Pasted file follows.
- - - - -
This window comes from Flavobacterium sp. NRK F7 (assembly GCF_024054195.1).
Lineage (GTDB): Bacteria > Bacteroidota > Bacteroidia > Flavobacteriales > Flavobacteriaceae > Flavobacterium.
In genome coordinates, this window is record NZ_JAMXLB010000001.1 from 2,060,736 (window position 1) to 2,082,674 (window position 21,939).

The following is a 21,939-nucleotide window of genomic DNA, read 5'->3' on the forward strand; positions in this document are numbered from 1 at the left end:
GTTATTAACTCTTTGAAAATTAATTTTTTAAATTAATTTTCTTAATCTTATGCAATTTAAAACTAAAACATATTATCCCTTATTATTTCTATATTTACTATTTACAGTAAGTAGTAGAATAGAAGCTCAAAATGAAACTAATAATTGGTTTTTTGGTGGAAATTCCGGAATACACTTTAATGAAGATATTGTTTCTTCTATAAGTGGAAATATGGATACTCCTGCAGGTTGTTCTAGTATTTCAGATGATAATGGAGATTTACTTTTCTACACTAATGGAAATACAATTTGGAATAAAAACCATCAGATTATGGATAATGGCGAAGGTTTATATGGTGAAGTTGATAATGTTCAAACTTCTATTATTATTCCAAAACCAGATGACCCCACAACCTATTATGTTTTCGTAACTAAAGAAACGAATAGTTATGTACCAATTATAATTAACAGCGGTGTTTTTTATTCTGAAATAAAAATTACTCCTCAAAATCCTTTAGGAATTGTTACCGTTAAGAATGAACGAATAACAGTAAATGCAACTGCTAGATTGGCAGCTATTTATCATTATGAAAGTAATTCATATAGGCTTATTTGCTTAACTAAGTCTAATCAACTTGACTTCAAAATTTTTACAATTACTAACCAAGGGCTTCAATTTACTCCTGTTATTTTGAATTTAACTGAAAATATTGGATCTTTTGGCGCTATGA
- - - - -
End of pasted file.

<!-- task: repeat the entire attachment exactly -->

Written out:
This window comes from Flavobacterium sp. NRK F7 (assembly GCF_024054195.1).
Lineage (GTDB): Bacteria > Bacteroidota > Bacteroidia > Flavobacteriales > Flavobacteriaceae > Flavobacterium.
In genome coordinates, this window is record NZ_JAMXLB010000001.1 from 2,060,736 (window position 1) to 2,082,674 (window position 21,939).

The following is a 21,939-nucleotide window of genomic DNA, read 5'->3' on the forward strand; positions in this document are numbered from 1 at the left end:
GTTATTAACTCTTTGAAAATTAATTTTTTAAATTAATTTTCTTAATCTTATGCAATTTAAAACTAAAACATATTATCCCTTATTATTTCTATATTTACTATTTACAGTAAGTAGTAGAATAGAAGCTCAAAATGAAACTAATAATTGGTTTTTTGGTGGAAATTCCGGAATACACTTTAATGAAGATATTGTTTCTTCTATAAGTGGAAATATGGATACTCCTGCAGGTTGTTCTAGTATTTCAGATGATAATGGAGATTTACTTTTCTACACTAATGGAAATACAATTTGGAATAAAAACCATCAGATTATGGATAATGGCGAAGGTTTATATGGTGAAGTTGATAATGTTCAAACTTCTATTATTATTCCAAAACCAGATGACCCCACAACCTATTATGTTTTCGTAACTAAAGAAACGAATAGTTATGTACCAATTATAATTAACAGCGGTGTTTTTTATTCTGAAATAAAAATTACTCCTCAAAATCCTTTAGGAATTGTTACCGTTAAGAATGAACGAATAACAGTAAATGCAACTGCTAGATTGGCAGCTATTTATCATTATGAAAGTAATTCATATAGGCTTATTTGCTTAACTAAGTCTAATCAACTTGACTTCAAAATTTTTACAATTACTAACCAAGGGCTTCAATTTACTCCTGTTATTTTGAATTTAACTGAAAATATTGGATCTTTTGGCGCTATGA